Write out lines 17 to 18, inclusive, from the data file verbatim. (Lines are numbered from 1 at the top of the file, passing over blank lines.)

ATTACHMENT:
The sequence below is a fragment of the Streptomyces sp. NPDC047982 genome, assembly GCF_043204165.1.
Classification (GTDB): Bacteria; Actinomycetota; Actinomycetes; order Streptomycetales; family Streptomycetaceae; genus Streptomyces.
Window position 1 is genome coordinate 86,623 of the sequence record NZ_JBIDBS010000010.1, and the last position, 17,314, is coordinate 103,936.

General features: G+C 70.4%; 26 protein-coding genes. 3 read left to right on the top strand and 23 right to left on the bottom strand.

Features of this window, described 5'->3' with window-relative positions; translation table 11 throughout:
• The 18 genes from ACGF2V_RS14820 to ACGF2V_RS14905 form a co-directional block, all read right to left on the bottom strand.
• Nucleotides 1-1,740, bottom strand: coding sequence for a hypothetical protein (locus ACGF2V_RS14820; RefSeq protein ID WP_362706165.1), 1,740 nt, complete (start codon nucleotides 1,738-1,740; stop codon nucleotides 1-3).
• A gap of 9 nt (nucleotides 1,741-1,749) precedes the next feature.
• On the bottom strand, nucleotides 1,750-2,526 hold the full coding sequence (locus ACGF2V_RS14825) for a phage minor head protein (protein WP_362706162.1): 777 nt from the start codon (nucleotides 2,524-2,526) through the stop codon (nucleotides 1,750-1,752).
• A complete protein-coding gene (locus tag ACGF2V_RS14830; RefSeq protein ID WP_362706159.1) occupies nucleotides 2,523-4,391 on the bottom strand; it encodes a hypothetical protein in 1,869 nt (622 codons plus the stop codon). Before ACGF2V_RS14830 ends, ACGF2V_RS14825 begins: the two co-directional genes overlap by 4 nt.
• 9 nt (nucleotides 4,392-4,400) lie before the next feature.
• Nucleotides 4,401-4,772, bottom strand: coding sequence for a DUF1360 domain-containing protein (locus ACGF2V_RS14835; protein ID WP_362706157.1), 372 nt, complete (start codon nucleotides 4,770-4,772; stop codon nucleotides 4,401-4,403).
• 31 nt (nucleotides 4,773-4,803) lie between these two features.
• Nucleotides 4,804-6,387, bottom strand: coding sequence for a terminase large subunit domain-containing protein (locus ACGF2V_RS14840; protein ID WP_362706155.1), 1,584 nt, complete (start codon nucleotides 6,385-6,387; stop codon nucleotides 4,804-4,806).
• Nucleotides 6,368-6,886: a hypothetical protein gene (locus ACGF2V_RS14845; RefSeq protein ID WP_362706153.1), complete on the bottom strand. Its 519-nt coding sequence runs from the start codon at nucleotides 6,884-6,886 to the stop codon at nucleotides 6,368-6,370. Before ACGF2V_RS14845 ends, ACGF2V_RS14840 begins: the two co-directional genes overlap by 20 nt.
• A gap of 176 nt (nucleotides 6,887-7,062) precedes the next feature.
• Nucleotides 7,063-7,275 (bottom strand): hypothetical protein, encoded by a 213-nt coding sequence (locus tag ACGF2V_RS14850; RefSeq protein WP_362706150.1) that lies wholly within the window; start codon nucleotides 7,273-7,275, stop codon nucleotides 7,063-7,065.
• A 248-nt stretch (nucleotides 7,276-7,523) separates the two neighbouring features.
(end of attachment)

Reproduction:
• Nucleotides 7,063-7,275 (bottom strand): hypothetical protein, encoded by a 213-nt coding sequence (locus tag ACGF2V_RS14850; RefSeq protein WP_362706150.1) that lies wholly within the window; start codon nucleotides 7,273-7,275, stop codon nucleotides 7,063-7,065.
• A 248-nt stretch (nucleotides 7,276-7,523) separates the two neighbouring features.